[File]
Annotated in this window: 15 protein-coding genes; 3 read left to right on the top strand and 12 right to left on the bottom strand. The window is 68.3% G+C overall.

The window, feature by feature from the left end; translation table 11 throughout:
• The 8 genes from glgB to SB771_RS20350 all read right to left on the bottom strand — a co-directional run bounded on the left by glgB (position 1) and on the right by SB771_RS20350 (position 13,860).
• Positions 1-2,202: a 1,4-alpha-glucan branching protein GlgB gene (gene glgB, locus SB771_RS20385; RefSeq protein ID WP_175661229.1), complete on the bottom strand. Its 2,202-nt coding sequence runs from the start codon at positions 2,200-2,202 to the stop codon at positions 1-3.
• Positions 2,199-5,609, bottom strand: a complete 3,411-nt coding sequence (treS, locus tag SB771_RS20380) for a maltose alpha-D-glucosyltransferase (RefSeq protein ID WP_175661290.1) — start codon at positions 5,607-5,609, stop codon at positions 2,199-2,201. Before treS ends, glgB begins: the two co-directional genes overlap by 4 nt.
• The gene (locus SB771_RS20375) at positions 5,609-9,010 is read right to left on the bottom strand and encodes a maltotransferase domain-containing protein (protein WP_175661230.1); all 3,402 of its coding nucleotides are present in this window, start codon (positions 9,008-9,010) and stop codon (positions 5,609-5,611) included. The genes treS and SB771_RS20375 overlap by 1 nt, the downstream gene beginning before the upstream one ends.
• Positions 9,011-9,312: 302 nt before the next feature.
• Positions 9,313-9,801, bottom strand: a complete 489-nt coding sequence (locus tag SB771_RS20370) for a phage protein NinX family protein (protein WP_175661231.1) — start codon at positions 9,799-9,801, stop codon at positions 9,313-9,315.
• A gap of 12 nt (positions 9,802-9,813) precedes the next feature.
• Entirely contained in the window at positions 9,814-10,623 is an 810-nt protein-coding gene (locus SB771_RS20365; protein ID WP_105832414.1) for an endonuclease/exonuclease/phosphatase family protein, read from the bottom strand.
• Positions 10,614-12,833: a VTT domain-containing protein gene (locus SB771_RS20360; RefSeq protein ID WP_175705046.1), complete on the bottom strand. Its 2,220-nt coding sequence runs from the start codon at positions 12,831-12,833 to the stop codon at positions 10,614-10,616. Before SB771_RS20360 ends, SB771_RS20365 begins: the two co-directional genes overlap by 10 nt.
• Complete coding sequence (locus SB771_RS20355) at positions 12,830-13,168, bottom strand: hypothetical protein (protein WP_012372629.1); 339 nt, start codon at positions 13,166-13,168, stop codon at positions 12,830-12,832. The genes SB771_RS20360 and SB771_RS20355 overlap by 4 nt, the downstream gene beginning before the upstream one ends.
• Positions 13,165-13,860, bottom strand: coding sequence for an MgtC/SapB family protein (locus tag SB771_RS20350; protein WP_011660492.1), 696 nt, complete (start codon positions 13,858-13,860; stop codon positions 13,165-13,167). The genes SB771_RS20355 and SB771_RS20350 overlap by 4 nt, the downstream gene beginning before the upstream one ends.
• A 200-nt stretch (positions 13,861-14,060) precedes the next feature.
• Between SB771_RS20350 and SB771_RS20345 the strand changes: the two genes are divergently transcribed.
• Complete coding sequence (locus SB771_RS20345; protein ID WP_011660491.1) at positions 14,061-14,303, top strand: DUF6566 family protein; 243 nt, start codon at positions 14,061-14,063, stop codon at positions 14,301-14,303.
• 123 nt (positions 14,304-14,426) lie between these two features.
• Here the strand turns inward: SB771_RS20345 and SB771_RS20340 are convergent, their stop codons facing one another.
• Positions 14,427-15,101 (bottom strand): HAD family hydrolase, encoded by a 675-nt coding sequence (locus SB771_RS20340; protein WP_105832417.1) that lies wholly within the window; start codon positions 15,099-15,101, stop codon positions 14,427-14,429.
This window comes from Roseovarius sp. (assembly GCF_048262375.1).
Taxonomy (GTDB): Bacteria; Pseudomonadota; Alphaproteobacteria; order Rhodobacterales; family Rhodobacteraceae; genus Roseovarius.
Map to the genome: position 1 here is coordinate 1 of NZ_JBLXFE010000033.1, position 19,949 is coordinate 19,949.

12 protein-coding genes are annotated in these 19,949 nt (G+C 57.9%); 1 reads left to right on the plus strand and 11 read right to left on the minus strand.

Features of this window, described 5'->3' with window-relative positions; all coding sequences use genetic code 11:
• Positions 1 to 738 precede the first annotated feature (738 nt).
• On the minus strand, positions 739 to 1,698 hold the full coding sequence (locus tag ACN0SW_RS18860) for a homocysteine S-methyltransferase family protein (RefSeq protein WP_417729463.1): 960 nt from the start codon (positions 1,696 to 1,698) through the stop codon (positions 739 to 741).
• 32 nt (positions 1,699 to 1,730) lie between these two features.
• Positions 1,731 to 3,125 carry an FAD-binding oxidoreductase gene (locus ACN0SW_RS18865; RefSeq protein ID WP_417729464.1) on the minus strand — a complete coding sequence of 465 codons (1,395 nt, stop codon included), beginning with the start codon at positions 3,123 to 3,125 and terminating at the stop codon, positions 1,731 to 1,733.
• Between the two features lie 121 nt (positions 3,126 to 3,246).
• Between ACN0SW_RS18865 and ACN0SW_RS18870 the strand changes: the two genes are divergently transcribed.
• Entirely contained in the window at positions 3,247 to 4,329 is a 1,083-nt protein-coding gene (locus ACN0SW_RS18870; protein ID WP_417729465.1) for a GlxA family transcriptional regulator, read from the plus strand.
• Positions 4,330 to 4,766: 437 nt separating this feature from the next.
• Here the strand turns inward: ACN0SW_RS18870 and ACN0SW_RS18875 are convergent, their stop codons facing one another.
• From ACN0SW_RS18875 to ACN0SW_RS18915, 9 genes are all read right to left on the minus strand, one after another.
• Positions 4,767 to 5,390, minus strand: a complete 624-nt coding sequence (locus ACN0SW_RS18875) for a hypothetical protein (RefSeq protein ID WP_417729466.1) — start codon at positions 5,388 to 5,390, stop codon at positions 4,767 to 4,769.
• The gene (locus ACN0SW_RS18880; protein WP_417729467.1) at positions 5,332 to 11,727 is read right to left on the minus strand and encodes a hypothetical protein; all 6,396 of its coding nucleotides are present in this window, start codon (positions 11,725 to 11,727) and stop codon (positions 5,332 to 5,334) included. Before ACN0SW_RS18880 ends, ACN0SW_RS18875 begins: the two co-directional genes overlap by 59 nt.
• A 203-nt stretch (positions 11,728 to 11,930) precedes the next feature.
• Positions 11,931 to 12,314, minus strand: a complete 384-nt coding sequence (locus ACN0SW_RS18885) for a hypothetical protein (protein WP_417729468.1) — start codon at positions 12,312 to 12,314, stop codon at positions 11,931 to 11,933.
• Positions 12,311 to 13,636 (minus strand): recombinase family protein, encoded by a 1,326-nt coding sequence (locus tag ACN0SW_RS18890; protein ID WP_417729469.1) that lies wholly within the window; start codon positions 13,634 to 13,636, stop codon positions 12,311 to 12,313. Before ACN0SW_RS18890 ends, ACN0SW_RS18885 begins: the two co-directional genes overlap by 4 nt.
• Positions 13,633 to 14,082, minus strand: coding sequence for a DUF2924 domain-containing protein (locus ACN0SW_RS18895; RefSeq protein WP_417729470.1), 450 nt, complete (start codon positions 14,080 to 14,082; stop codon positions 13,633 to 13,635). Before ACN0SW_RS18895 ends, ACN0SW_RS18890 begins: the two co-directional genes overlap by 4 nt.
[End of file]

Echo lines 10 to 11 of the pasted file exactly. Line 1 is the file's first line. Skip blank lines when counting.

• Entirely contained in the window at positions 9,814-10,623 is an 810-nt protein-coding gene (locus SB771_RS20365; protein ID WP_105832414.1) for an endonuclease/exonuclease/phosphatase family protein, read from the bottom strand.
• Positions 10,614-12,833: a VTT domain-containing protein gene (locus SB771_RS20360; RefSeq protein ID WP_175705046.1), complete on the bottom strand. Its 2,220-nt coding sequence runs from the start codon at positions 12,831-12,833 to the stop codon at positions 10,614-10,616. Before SB771_RS20360 ends, SB771_RS20365 begins: the two co-directional genes overlap by 10 nt.